Are you caring for a loved one living with Alzheimer’s disease or another form of dementia? You may be wondering if the time could arrive when more care is needed than can be provided for at home.

How do you know if it’s time for memory care? While each individual’s experience is unique, we can help. There are several clues that it may be time to begin searching for a more advanced level of care.

When is it time for memory care?

Families often turn to a senior living memory care community when skilled care is needed or a loved one’s quality of life is declining. It can be very difficult to provide the activities, social interaction, healthy dining and security required for someone living with dementia.

However, families often worry they won’t recognize the signs when they should engage with a community. The following may indicate that more help is needed:

1. Safety and security have become an issue

Those living with dementia are at a higher risk of wandering or becoming lost, even during the early stages of the disease. If home renovations or constant supervision is needed, it may be time for memory care.

Communities lessen this anxiety by designing the communities to keep the residents secure while not placing unnecessary restrictions on independence and movement.

2. Days are filled with inactivity and restlessness

Does your loved one enjoy stimulating, interesting or fun activities and social events? Or are the days spent alone or with little to do?

A memory care community provides quality programs for the residents to participate in and can further tailor them to meet the abilities and preferences of the individual.

3. Dining is becoming more difficult

When is it time for memory care? One sign is when it becomes more difficult to maintain healthy dining and appeal to the appetite and abilities of one living with dementia.

Memory care communities provide relaxing dining rooms, assistance from skilled staff and special place settings and utensils to help your loved one not only eat nutritiously but to enjoy the experience as well.

4. The individual and the caregiver are becoming socially isolated

Have you noticed your loved one and the caregiver remaining mostly at home, alone, and becoming more isolated? If there is an uncomfortableness interacting with others or it has become more difficult to manage trips outside of the home, it might be time to consider memory care.

Communities provide opportunities for socializing with others. They are also staffed and can provide day trips and outings so those living with dementia are encouraged to remain engaged.

5. Increasing assistance is needed with daily activities

Your loved one may need increasing levels of help with bathing, dressing or grooming. Managing medication or participating in activities may also become more difficult, indicating that it might be time for memory care.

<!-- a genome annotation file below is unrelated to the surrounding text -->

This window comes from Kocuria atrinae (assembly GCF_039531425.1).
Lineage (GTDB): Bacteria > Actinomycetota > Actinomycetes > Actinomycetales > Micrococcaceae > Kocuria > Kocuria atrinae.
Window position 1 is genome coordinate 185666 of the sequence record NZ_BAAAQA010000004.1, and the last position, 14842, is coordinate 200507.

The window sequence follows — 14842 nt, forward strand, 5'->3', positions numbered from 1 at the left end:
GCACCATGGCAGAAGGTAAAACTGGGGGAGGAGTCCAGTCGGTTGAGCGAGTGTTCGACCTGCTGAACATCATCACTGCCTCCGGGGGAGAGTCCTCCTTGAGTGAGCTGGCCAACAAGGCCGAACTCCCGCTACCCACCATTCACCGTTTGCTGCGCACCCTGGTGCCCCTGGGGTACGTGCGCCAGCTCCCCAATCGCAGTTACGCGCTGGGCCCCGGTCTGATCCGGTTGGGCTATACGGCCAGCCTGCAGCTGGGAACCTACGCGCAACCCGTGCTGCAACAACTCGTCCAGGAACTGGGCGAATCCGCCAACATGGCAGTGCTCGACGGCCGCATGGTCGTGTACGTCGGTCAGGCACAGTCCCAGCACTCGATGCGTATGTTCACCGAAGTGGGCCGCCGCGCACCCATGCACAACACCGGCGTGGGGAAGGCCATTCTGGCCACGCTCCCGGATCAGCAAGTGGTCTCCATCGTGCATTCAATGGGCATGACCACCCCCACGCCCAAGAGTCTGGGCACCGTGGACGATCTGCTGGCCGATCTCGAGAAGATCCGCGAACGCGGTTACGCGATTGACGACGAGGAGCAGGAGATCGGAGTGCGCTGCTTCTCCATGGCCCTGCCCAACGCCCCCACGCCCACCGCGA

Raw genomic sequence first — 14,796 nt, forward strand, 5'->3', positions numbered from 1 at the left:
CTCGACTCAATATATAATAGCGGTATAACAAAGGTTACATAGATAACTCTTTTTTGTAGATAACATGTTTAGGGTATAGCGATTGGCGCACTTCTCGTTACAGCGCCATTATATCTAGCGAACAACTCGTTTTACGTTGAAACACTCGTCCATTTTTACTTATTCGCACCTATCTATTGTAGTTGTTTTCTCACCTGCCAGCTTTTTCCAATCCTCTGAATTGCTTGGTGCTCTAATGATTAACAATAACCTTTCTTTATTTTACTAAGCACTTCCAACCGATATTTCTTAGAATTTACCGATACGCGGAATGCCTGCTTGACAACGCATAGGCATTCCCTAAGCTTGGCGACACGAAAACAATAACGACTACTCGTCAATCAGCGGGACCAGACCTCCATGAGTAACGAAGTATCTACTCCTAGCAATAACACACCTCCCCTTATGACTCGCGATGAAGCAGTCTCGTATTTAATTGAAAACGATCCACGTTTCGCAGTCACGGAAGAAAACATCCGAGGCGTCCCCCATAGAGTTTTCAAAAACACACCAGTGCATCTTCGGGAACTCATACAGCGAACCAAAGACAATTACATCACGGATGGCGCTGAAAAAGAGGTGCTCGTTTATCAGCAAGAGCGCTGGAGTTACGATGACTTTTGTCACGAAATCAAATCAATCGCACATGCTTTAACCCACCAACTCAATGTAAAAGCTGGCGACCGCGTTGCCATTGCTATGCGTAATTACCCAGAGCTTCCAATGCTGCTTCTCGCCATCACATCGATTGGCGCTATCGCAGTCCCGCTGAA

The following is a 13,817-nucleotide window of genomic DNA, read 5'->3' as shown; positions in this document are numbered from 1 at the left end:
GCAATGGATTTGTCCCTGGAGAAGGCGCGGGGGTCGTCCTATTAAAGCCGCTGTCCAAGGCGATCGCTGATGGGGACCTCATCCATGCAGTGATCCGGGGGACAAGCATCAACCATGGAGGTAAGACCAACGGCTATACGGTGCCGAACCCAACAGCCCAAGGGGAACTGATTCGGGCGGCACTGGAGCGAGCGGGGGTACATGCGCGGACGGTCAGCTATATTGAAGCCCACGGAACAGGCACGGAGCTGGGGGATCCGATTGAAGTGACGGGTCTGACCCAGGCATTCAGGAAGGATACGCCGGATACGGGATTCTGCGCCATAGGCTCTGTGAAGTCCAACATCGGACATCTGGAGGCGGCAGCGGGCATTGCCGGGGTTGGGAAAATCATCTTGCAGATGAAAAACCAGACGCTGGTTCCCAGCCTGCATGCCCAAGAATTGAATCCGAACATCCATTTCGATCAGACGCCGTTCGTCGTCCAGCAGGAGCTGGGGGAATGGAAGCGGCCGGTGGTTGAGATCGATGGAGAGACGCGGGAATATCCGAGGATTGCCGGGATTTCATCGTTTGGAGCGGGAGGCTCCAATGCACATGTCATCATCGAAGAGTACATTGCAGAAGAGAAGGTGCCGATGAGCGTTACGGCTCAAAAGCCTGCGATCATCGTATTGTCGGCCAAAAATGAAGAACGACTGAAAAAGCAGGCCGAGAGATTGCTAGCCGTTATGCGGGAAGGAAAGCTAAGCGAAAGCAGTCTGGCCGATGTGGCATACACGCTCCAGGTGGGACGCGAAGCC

Communities provide each resident with a highly and specially trained staff to assist with daily tasks, as well as providing positive interactions and responses to preferences or needs.

6. Frustration and anxiety levels are increasing

As dementia progresses, caregivers may find it more difficult to manage alone. Behavior and reactions can also change rapidly, requiring constant adaptation. These common circumstances can point to the realization that it might be time for memory care.

The trained staff at a memory community is skilled in the best practices of dementia care and is well experienced in responding to or diminishing anxiety and frustration.

7. Sleep is becoming more of a challenge

Sleep disruption often occurs when living with dementia. Unfortunately, when the individual is unable to sleep or remain in bed, it is unlikely that the caregiver is also able to get the needed rest.

A memory care community creates an environment conducive to getting a good night’s sleep. The community is also staffed 24/7 so even if a resident is awake, family members can rest assured that their loved one is well cared for.

8. The caregiver’s health is beginning to suffer

When is it time for memory care? Often when the health of the caregiver begins to decline – either physically or mentally. It’s critical, yet often difficult, to provide adequate respite so caregivers can get a break and attend to their own needs.

A memory community provides a high level of care, allowing caregivers the opportunity to pay attention to their own health and other responsibilities.

The Charleston Senior Living Community

Locally owned and operated, we offer personalized care by our dedicated team members. Setting a new standard in Assisted Living and Memory Care, we don’t define our residents by their limitations or illness but instead believe in focusing on the positive and the possibility.

The Charleston Senior Community includes private apartments for assisted living residents and for those living with Alzheimer’s or dementia. Your loved ones will benefit from our attention to detail, routine health assessments, delicious dining and daily activity programs as we support everyone to live their best life.

Consider a few of our amenities:

  • Chef-led dining program
  • Community movie theater
  • Salon
  • Ballroom
  • Live entertainment
  • Outdoor patio
  • Social lounges
  • Housekeeping

If you or your family is thinking about Assisted living or Memory care, we hope you will consider The Charleston Senior Community. We are a trusted resource and are here to answer any questions, contact us today.

We also invite you to download our complimentary guide, Just the Facts: Your Guide to Memory Care.